The SharePoint installer will download pre-prequisite files from the internet prior to installation. Not only does this take a long time but most servers I install are behind a firewall and do not allow direct access to the internet.Run Download-All SP2010 Prereqs.ps1 and add these files to



    Office Web Apps

    This is only applicable to SharePoint 2010 installations. OWA is installed on a separate server within SharePoint 2013 farms.

    Office Web Applications are downloadable from MSDN for enterprise customers.

    • Extract the contents of the Office Web Apps ISO into the folder c:\SP\OfficeWebApps.
    • Open the file c:\SP\AutoSPInstaller\config-OWA.xml and add your product key under the PIDKEY entry.

    Forefront Antivirus

    Forefront provides antivirus scanning for files on your front-end servers. To include this feature in your farm, extract the ISO contents into the C:\SP\ForeFront folder.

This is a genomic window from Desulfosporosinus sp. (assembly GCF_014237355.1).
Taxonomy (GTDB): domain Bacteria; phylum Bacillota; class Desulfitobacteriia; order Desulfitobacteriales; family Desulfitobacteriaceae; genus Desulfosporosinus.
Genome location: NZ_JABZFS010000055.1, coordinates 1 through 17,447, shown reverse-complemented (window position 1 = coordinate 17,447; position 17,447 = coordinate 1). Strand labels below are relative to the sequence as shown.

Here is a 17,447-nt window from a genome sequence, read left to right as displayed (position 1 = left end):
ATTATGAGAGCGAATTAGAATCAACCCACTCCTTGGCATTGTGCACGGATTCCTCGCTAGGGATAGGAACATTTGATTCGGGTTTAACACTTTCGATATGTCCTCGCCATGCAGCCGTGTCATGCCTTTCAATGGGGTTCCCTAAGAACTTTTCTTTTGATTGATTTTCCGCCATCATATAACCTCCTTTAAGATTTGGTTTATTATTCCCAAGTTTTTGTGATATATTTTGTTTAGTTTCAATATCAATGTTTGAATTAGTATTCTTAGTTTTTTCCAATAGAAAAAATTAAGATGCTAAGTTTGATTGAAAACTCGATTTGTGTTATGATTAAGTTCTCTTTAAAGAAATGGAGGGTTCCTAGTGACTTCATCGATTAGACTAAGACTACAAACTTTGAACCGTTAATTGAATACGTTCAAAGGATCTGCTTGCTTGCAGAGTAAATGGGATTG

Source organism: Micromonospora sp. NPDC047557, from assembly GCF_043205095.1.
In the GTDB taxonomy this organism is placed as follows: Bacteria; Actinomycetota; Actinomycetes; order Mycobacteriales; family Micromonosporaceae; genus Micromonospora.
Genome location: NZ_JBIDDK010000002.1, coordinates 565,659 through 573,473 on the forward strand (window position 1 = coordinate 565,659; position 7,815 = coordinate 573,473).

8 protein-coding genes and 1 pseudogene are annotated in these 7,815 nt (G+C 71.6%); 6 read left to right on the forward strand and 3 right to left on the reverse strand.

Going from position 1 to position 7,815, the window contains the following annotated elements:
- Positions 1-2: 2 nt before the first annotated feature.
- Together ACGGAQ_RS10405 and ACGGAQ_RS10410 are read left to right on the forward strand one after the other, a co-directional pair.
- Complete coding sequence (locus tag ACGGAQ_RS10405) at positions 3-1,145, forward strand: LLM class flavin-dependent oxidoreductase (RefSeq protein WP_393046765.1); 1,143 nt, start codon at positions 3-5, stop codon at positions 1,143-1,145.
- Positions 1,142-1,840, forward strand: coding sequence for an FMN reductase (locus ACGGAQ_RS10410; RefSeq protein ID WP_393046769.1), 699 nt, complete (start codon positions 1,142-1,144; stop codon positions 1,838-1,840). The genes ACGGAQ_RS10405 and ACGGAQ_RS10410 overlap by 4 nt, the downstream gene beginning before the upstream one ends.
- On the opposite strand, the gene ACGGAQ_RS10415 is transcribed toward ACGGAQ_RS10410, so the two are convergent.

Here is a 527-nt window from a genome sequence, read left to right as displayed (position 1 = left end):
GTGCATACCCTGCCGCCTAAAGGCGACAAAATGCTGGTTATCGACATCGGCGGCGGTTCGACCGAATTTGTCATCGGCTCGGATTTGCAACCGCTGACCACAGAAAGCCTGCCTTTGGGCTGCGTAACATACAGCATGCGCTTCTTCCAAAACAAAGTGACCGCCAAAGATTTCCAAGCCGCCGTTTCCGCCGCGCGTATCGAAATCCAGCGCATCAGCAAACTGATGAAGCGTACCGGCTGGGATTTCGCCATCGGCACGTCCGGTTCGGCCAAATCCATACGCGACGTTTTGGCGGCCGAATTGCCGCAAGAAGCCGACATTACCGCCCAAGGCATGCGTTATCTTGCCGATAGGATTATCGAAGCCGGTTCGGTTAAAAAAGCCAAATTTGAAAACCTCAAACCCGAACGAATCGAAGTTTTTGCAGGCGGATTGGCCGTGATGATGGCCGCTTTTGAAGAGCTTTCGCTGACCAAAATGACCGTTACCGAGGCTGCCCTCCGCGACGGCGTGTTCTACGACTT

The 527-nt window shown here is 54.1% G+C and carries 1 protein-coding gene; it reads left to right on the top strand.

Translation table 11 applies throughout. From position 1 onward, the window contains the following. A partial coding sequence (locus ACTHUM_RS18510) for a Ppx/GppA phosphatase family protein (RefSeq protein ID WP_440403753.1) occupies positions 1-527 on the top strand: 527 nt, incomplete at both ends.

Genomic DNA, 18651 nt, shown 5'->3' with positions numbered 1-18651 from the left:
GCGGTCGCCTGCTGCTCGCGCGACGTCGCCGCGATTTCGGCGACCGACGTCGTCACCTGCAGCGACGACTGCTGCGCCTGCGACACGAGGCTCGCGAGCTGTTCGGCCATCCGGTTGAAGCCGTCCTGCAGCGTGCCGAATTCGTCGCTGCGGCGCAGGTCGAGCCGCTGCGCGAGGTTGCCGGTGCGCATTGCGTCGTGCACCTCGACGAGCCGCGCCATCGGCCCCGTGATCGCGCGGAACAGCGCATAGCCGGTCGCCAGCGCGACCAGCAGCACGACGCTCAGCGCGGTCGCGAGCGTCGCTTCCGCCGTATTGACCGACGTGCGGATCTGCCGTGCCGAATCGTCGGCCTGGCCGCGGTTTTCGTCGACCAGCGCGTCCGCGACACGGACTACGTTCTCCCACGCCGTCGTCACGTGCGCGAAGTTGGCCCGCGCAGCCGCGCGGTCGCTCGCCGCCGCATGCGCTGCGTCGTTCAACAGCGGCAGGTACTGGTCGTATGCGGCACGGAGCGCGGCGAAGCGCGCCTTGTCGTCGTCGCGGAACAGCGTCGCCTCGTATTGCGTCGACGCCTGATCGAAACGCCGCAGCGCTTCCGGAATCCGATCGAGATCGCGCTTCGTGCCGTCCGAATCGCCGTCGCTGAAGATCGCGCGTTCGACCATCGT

Adobe PDF Files

    You can pre-download the Adobe PDF iFilter from here. The official PDF icon is available here.

    Place the .zip (or the extracted .msi) in the c:\SP\PDF folder along with the icpdf.gif, and AutoSPInstaller can automatically install them in order to be able to index PDF files and display the icon properly in SharePoint search results, document libraries, etc.

    Slipstreaming Service Packs and Hotfixes


    There is currently an open issue where slipstreaming of cumulative updates for SharePoint 2010 from August 2012 and onwards will fail. If you are planning on installing this CU or later, then you must apply this manually afterwards.